Molecular beacons are single stranded oligonucleotides that, unless bound to target, exist in a hairpin conformation. This importance of this conformation scheme is realized considering that the 5' end of the oligo contains a fluorescent dye, and a quencher dye is attached to the 3' end. Therefore, when the beacon is not bound to target, the hairpin structure positions the fluorophore and quencher in close proximity, such that no fluorescence can be observed (the quencher, dabcyl in figure 1, suppresses fluorescence by transferring the light energy from the fluorophore to heat energy). However, once the beacon hybridizes with target, the fluorophore and quencher are separated because the hairpin structure is disrupted, and fluorescence is detectable.(Devor, 2000) The hairpin structure also serves to give molecular beacons impressive specificity; they are able to discriminate single base pair mismatches.(Tyagi et al., 1998)

Figures 1, 2. Representations of molecular beacons in looped and hybridized conformations, respectively. Courtesy of <> and <>

Figure 3. Schematic of the change in conformation that takes place when a molecular beacon hybridizes with its specific target sequence. Courtesy of <>


Molecular beacons have a wide range of uses, including the following:

Figure 4. Representation of how molecular beacons can be used for allelic discrimination. Courtesy of <>


Design of Molecular Beacons(Devor, 2000)(Research Genetics, 2000)

Molecular beacons consist of four components: loop, stem, 5' fluorophore, and 3' quencher. The loop consists of the complement of the target sequence, usually approximately 21 nucleotides in length. The stem is formed by adding 3-7 nucleotides to the 5' end of the loop, and its reverse complement to the 3' end. A standard stem sequence would be 6 nucleotides long, comprised of 5 C/G pairs and one A/T pair. The rationale behind this composition is to make the melting temperature of the stem 7°C-10°C higher than the annealing temperature of the PCR, ensuring that unhybridized probes remain in the loop conformation (and do not fluoresce). In addition, the melting temperature of the molecular beacon/target complex should also be 7°C-10°C higher than the annealing temperature of the PCR, making certain that complexes will form. When these conditions are met, the presence of perfectly complementary target sequences will induce binding of the molecular beacon, overcoming the loop structure and allowing fluorescence to occur. However, by increasing the length of the loop sequence, the stringency of the probe/target interaction can be reduced, permitting the toleration of mismatches in the assay. The melting temperature of molecular beacons can be determined using a computer program on the internet developed by Michael Zuker.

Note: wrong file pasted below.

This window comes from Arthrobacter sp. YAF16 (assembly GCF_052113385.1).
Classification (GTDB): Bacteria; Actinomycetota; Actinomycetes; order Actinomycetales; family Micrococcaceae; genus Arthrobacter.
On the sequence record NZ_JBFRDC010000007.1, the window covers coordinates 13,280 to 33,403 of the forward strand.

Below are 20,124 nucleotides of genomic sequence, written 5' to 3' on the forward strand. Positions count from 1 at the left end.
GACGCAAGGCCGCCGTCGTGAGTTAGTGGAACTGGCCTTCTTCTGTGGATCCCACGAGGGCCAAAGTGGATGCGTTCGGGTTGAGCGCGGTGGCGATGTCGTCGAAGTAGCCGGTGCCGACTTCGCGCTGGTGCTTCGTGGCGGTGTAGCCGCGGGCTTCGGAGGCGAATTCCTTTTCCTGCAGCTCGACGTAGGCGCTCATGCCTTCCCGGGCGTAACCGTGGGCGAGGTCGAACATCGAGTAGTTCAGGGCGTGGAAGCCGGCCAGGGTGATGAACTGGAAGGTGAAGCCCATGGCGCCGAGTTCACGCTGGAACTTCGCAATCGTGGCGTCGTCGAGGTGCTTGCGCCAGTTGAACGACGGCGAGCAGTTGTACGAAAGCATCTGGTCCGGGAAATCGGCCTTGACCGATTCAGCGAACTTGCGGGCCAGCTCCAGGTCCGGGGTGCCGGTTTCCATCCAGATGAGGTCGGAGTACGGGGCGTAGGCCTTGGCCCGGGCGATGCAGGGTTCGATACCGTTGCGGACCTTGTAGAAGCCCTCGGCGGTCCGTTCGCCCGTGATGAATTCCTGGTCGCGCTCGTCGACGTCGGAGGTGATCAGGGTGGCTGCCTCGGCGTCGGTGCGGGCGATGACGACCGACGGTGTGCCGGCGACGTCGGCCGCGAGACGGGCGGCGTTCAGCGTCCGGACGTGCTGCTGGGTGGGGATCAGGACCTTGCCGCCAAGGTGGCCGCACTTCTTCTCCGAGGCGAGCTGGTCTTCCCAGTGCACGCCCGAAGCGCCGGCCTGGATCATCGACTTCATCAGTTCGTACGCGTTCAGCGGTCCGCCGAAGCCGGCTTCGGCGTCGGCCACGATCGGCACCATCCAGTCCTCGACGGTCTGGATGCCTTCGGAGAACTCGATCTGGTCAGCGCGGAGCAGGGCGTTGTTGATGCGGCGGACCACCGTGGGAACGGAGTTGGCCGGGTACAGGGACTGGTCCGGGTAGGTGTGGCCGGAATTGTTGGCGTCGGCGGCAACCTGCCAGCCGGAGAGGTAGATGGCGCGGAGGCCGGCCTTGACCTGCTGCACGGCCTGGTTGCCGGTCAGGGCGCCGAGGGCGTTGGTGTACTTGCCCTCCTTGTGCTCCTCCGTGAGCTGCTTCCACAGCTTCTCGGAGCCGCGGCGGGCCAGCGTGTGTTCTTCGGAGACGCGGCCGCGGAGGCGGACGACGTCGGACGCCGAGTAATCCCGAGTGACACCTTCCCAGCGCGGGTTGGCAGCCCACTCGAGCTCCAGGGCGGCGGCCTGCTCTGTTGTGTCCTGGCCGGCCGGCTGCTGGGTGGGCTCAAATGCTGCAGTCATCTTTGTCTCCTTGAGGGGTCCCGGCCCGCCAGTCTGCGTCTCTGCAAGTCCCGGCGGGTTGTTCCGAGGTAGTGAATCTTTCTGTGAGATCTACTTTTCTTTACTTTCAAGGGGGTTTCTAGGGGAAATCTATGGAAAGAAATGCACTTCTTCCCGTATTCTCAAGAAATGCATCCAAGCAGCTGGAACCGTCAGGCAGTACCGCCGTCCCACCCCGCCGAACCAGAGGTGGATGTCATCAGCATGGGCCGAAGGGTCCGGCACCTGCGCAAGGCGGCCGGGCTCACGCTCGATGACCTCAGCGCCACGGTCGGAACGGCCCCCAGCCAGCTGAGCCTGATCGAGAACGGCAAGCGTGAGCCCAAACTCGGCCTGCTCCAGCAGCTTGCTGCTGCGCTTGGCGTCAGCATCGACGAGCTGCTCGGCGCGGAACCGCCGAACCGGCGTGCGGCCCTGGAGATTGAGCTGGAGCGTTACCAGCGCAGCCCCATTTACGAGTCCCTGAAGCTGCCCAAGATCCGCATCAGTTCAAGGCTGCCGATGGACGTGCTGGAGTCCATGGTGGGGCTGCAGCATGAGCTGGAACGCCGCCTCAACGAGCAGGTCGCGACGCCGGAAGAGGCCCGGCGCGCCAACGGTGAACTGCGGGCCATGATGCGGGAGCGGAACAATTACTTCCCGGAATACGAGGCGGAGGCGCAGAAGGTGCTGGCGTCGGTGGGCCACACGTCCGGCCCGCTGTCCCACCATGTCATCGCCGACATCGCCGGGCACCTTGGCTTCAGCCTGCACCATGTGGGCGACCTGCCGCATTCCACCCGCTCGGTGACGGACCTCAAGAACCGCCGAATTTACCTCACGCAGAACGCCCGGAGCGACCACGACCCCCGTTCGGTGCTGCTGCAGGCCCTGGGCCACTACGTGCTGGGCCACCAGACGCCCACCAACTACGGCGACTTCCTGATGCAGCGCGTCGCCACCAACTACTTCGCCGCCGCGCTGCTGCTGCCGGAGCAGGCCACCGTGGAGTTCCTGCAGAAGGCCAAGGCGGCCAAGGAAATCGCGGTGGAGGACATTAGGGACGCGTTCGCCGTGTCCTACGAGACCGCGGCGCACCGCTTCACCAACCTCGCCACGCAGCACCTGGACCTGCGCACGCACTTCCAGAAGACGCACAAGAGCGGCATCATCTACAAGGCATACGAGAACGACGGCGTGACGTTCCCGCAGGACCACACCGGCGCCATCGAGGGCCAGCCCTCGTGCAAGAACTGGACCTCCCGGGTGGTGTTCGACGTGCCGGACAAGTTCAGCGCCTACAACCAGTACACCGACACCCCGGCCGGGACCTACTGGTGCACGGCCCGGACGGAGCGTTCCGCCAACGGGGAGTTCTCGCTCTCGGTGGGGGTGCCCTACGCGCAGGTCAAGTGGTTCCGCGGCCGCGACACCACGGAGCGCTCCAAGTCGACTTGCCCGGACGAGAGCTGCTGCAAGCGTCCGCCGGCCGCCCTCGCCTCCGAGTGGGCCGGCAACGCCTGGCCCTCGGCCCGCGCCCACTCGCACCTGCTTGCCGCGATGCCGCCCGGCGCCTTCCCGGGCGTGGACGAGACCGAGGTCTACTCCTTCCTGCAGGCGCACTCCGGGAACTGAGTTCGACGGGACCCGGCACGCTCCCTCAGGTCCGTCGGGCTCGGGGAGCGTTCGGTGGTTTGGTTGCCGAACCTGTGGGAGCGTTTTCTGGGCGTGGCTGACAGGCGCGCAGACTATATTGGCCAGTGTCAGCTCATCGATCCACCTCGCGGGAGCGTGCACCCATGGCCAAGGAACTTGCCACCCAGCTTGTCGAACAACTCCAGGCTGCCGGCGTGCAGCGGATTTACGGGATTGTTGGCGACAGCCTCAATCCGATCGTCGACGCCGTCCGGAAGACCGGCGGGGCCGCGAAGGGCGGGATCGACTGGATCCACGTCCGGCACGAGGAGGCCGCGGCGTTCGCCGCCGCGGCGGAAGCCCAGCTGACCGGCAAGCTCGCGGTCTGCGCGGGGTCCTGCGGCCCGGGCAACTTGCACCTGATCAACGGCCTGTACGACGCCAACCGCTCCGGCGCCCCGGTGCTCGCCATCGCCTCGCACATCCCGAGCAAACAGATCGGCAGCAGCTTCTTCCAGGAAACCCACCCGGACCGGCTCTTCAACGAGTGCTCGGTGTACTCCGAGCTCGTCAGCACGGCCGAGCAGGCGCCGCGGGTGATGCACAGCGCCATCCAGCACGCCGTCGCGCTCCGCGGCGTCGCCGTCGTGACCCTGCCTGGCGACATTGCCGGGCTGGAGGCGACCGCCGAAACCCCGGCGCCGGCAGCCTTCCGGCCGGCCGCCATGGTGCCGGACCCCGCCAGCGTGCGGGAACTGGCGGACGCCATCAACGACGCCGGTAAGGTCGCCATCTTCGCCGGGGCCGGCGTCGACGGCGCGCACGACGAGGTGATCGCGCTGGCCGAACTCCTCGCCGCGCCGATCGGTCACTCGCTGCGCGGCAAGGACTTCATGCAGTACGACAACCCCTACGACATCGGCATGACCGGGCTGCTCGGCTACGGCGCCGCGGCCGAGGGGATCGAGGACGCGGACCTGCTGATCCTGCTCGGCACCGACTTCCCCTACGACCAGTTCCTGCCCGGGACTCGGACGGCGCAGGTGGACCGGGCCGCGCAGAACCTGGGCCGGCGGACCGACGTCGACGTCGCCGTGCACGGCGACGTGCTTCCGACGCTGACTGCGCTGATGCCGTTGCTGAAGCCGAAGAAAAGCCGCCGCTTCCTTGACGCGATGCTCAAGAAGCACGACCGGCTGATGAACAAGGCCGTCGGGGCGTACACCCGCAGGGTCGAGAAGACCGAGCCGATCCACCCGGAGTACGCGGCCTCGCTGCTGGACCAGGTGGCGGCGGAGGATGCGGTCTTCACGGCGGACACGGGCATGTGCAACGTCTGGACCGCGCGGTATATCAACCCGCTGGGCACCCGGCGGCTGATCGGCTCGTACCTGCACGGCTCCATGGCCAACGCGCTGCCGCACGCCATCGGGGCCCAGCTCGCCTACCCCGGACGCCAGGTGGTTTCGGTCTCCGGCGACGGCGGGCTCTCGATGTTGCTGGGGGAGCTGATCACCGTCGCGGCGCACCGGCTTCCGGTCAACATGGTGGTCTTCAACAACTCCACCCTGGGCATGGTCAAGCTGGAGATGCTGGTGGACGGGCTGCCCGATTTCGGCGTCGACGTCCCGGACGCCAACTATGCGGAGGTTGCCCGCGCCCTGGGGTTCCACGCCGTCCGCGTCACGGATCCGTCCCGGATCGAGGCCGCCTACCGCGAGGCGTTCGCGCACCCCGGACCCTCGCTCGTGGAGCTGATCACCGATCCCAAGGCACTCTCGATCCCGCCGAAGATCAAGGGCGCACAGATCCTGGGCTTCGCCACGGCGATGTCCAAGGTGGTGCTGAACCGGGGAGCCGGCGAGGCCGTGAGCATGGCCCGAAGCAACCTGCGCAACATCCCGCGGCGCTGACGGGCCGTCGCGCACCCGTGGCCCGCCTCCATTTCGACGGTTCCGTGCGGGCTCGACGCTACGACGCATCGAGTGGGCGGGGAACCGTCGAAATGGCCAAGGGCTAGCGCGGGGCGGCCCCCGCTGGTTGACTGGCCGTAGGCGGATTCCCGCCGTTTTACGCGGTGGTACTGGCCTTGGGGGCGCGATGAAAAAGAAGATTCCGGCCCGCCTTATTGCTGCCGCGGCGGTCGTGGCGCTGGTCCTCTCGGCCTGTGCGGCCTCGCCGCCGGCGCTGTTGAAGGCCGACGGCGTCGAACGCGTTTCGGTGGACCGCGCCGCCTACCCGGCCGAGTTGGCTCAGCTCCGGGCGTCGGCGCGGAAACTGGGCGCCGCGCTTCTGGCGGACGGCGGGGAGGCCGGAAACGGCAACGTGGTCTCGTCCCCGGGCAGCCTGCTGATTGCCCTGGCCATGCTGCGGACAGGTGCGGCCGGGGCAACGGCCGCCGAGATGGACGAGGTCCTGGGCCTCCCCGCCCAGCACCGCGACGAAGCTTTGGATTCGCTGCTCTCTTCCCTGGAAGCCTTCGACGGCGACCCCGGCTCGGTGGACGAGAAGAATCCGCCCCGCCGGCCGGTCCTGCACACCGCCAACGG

Once these thermodynamic issues have been addressed, the final considerations in designing a molecular beacon are the fluorophore and the quencher. Dabcyl is a common quencher because it is neutral and hydrophobic, two characteristics that make it well suited to pairing with many fluorophores. Common fluorophores that work particularly well when paired with dabcyl include fluorescein (FAM), rhodamine x (ROX), tetrachloro-6-carboxyfluorescein (TET), and tetramethylrhodamine (TAMRA).

Links to manufacturers of molecular beacons:


-Devor, EJ. Dual-Labeled Probes. <> Accessed 2000 Feb 16.
-Marras SA, Kramer FR, Tyagi S. 1999. Multiplex detection of single-nucleotide variations using molecular beacons. Genet Anal 5-6:151-6.
-Piatek AS, Tyagi S, Pol AC, Telenti A, Miller LP, Kramer FR, Alland D. 1998. Molecular beacon sequence analysis for detecting drug resistance in Mycobacterium tuberculosis. Nat Biotechnol 4:359-63.
-Poddar SK. 1999. Detection of adenovirus using PCR and molecular beacon. J Virol Methods 1:19-26.
-Research Genetics. Molecular Beacon Custom Synthesis. <> Accessed 2000 Feb 16.
-Robinson, JK, Meuller, R. The New Molecular Beacon Technology. <> Accessed 2000 Feb 19.
-Sokol DL, Zhang X, Lu P, Gewirtz AM. 1998. Real time detection of DNA.RNA hybridization in living cells. Proc Natl Acad Sci USA 20:11538-43.
-Tyagi S, Bratu DP, Kramer FR. 1998. Multicolor molecular beacons for allele discrimination. Nat Biotechnol 1:49-53.
-Tyagi S, Kramer FR. 1996. Molecular beacons: probes that fluoresce upon hybridization. Nat Biotechnol 3:303-8.
-Vet JA, Majithia AR, Marras SA, Tyagi S, Dube S, Poiesz BJ, Kramer FR. 1999. Multiplex detection of four pathogenic retroviruses using molecular beacons. Proc Natl Acad Sci USA 11:6394-9.

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